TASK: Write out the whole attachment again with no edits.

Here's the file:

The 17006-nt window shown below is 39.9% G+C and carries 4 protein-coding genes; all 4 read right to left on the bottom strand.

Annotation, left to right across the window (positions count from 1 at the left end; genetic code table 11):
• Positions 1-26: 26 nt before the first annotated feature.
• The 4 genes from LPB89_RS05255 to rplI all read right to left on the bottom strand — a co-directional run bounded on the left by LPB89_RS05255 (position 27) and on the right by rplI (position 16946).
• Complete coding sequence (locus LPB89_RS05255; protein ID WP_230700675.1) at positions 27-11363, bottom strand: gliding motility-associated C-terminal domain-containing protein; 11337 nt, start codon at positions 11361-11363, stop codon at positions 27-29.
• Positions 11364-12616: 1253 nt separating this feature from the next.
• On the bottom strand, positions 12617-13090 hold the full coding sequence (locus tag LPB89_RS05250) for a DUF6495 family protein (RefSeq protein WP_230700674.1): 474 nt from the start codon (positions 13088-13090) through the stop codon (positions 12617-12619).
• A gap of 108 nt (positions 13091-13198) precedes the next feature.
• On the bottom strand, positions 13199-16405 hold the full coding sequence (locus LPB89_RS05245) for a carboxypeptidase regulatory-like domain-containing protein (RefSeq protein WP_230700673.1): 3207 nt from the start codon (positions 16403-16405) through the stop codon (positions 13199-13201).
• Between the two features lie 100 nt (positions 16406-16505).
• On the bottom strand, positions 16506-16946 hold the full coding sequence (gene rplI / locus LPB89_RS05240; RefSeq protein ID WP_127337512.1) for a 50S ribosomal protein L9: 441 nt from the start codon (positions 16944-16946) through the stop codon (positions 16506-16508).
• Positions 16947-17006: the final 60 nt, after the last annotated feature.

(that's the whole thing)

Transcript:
The 17006-nt window shown below is 39.9% G+C and carries 4 protein-coding genes; all 4 read right to left on the bottom strand.

Annotation, left to right across the window (positions count from 1 at the left end; genetic code table 11):
• Positions 1-26: 26 nt before the first annotated feature.
• The 4 genes from LPB89_RS05255 to rplI all read right to left on the bottom strand — a co-directional run bounded on the left by LPB89_RS05255 (position 27) and on the right by rplI (position 16946).
• Complete coding sequence (locus LPB89_RS05255; protein ID WP_230700675.1) at positions 27-11363, bottom strand: gliding motility-associated C-terminal domain-containing protein; 11337 nt, start codon at positions 11361-11363, stop codon at positions 27-29.
• Positions 11364-12616: 1253 nt separating this feature from the next.
• On the bottom strand, positions 12617-13090 hold the full coding sequence (locus tag LPB89_RS05250) for a DUF6495 family protein (RefSeq protein WP_230700674.1): 474 nt from the start codon (positions 13088-13090) through the stop codon (positions 12617-12619).
• A gap of 108 nt (positions 13091-13198) precedes the next feature.
• On the bottom strand, positions 13199-16405 hold the full coding sequence (locus LPB89_RS05245) for a carboxypeptidase regulatory-like domain-containing protein (RefSeq protein WP_230700673.1): 3207 nt from the start codon (positions 16403-16405) through the stop codon (positions 13199-13201).
• Between the two features lie 100 nt (positions 16406-16505).
• On the bottom strand, positions 16506-16946 hold the full coding sequence (gene rplI / locus LPB89_RS05240; RefSeq protein ID WP_127337512.1) for a 50S ribosomal protein L9: 441 nt from the start codon (positions 16944-16946) through the stop codon (positions 16506-16508).
• Positions 16947-17006: the final 60 nt, after the last annotated feature.